It has come to light that I have read a lot of books in the past year with the word “girl” in the title. These books include:
- The Girl Next Door
- The Girl with the Lower Back Tattoo
- The Girl with all the Gifts
- The Forgotten Girls
- Hunger Makes me a Modern Girl
- The Girl on the Train
- The Wicked Girls
- The Shining Girls
- Gone Girl
In contrast, I have only read one book in the past year with the word “man” in it (The Ascent of Man) and none with the word “boy.”
Why this glut of girls? Where did they come from? Who let them out of their yellow-wallpapered powder closets? Before we all pump a fist in the air and cry “Yay, feminism!” let’s break it down a bit.
- Of the books on the list, 6 are authored by female writers, 3 by male.
- 5 of the book titles are age appropriate, meaning there are actually girls under 18 who figure into the story. The rest are about grown-ass women.
- 2 of the books are memoirs.
- In 6 of the books, girls get murdered.
- 4 books involve the titular girl(s) doing the murdering and/or being a hot mess in general.
What could be the meaning behind this? I have a few theories:
- I am subconsciously drawn to books with the word “girl” in the title. Perhaps I think “Hey, I was once a girl too! We have so much in common!” According to the latest Pew report on American reading habits, more women than men read (77% vs. 68%), so inserting the word “girl” into a title isn’t a bad marketing strategy.
- “Girl” is a secret best-seller buzzword. I blame Stieg Larsson and The Girl with the Dragon Tattoo (which I have never read and never will and you can’t make me!).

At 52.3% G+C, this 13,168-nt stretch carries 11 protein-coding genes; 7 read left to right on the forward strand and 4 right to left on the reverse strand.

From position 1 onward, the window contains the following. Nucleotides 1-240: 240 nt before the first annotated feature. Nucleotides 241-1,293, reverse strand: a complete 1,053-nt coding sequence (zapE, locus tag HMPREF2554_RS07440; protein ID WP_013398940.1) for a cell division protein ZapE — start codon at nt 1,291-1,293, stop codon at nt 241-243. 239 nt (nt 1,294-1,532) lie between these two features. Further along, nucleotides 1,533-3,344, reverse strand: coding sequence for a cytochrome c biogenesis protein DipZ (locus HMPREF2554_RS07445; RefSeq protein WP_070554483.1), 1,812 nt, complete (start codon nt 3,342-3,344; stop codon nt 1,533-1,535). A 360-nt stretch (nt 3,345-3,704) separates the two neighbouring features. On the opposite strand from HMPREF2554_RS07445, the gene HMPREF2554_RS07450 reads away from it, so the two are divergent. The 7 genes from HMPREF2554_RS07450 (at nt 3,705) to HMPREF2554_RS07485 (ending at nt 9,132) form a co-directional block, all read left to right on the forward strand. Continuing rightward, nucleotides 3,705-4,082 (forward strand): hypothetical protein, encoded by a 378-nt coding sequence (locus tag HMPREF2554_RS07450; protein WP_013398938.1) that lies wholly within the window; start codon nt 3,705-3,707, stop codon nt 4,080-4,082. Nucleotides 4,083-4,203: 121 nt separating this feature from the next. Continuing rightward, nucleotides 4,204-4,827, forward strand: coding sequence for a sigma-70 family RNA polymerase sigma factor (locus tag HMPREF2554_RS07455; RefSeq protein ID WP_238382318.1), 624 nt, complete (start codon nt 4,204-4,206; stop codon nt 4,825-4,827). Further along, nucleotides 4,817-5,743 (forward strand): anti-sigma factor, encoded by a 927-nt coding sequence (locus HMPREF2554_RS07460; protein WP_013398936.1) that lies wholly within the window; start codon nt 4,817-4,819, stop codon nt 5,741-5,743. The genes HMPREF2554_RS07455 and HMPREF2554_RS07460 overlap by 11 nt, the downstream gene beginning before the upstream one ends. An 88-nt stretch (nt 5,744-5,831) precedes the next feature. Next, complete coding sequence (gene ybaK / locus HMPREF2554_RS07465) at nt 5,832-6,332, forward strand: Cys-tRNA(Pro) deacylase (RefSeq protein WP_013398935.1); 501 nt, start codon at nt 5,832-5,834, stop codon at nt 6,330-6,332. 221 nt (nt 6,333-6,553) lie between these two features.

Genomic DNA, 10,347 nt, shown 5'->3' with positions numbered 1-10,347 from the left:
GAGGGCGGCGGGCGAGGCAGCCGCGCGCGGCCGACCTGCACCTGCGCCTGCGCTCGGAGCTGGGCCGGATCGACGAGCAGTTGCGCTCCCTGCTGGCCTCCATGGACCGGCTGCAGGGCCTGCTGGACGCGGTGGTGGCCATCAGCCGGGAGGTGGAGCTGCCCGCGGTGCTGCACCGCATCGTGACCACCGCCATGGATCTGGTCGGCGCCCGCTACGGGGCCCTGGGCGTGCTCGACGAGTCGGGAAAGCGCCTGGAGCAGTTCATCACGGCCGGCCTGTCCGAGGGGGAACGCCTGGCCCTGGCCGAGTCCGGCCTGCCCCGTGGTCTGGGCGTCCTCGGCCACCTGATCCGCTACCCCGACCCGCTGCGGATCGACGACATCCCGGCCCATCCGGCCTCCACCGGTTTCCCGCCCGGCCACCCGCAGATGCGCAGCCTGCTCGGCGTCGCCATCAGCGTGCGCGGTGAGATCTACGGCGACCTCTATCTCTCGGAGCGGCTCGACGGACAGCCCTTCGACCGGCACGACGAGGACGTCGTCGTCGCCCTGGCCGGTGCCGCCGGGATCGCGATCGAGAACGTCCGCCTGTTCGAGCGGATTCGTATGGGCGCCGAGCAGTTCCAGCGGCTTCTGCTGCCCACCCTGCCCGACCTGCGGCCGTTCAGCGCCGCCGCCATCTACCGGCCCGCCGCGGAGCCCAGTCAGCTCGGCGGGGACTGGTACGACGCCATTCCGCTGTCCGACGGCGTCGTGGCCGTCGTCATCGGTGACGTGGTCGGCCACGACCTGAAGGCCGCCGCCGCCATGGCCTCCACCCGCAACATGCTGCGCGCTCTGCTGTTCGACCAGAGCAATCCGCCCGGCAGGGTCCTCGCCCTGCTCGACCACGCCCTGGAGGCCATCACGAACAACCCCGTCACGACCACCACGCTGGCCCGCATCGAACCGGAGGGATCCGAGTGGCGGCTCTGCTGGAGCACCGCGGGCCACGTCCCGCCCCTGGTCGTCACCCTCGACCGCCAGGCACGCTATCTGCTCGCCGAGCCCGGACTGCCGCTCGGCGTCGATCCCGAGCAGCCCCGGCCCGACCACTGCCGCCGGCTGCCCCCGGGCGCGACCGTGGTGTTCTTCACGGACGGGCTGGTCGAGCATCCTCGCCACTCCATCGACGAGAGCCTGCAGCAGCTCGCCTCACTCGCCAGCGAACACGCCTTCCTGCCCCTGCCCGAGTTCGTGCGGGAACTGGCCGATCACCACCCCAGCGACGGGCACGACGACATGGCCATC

- Girl = Probably Murder. In all of the books on my list, only the memoirs don’t involve murder and violence of some kind. I am all for bloodshed and mystery (my dog is named Agatha Christie), and yet somehow invoking a girl in the title implies a prurient kind of death; no impersonal poisons or heart attacks here. The end is usually bloody and brutal and tortuous. Rape and mutilation are par for the course. Girls don’t get off easy in these types of books; they die hard. Sometimes this is important, but often it’s voyeuristic and vile.
- Putting “Girl” in the title of a book acts as a built-in trigger warning. That way no one picks up the book only to discover to their chagrin that it is populated by at least one female character. “Nooo…there’s ladies in my word-fantasy! Some of them even have personality! Quick, bring me whiskey and The Old MAN and the Sea!”
As I was writing this, Facebook recommended a book called The Girl from the Sea. Now that I am hip to their marketing schemes, do you think I fell for that blatant pandering to my delicate sex?
You bet. It was a steal on kindle!